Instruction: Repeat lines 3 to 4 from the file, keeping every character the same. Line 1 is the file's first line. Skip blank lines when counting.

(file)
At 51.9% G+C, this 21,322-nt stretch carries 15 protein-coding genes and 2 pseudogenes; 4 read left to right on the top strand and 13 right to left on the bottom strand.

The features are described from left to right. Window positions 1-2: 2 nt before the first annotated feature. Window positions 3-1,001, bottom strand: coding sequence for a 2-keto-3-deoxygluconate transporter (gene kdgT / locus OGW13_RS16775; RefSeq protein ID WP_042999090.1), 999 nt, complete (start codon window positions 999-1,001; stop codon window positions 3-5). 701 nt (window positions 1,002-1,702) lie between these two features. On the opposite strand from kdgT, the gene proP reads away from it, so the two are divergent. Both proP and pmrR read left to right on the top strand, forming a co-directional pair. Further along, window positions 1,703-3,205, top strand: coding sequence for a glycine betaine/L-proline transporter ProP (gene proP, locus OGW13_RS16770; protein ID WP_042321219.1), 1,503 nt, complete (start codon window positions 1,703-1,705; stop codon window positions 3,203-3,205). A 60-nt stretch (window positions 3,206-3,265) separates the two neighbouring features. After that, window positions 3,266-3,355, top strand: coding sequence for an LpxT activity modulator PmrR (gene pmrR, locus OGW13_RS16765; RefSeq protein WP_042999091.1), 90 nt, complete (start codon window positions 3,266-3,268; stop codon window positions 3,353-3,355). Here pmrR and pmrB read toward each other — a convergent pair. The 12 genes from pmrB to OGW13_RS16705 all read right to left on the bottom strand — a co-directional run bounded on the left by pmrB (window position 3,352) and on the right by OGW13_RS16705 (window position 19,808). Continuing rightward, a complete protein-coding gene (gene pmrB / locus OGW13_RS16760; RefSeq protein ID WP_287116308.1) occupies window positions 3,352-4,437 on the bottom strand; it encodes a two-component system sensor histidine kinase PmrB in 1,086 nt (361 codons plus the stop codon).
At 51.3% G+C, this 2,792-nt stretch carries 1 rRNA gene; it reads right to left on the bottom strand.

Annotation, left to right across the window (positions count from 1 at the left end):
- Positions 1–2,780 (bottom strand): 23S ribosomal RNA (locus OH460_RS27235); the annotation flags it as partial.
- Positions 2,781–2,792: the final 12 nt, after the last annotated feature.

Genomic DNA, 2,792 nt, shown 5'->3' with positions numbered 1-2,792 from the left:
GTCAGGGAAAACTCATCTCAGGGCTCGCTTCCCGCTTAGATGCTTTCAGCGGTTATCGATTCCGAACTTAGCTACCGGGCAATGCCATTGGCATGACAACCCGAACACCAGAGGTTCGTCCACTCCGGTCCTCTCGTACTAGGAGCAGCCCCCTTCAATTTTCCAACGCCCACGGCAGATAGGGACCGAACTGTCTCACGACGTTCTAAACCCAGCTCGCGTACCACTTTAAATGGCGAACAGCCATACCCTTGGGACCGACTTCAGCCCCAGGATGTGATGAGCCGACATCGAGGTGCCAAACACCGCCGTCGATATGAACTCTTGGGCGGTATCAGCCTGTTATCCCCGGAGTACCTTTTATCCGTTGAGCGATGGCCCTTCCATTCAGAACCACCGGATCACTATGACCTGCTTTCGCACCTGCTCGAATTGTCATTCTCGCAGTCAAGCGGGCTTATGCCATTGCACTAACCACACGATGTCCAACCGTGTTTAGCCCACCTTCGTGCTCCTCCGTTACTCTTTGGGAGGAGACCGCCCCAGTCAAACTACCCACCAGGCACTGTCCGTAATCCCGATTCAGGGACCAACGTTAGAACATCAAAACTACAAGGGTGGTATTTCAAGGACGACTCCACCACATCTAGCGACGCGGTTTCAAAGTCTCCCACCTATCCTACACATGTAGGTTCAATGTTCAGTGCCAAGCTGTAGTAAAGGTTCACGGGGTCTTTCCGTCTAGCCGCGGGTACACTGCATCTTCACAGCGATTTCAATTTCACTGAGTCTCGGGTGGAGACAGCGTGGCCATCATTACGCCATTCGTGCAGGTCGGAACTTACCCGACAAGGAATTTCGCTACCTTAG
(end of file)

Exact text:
At 51.3% G+C, this 2,792-nt stretch carries 1 rRNA gene; it reads right to left on the bottom strand.

Annotation, left to right across the window (positions count from 1 at the left end):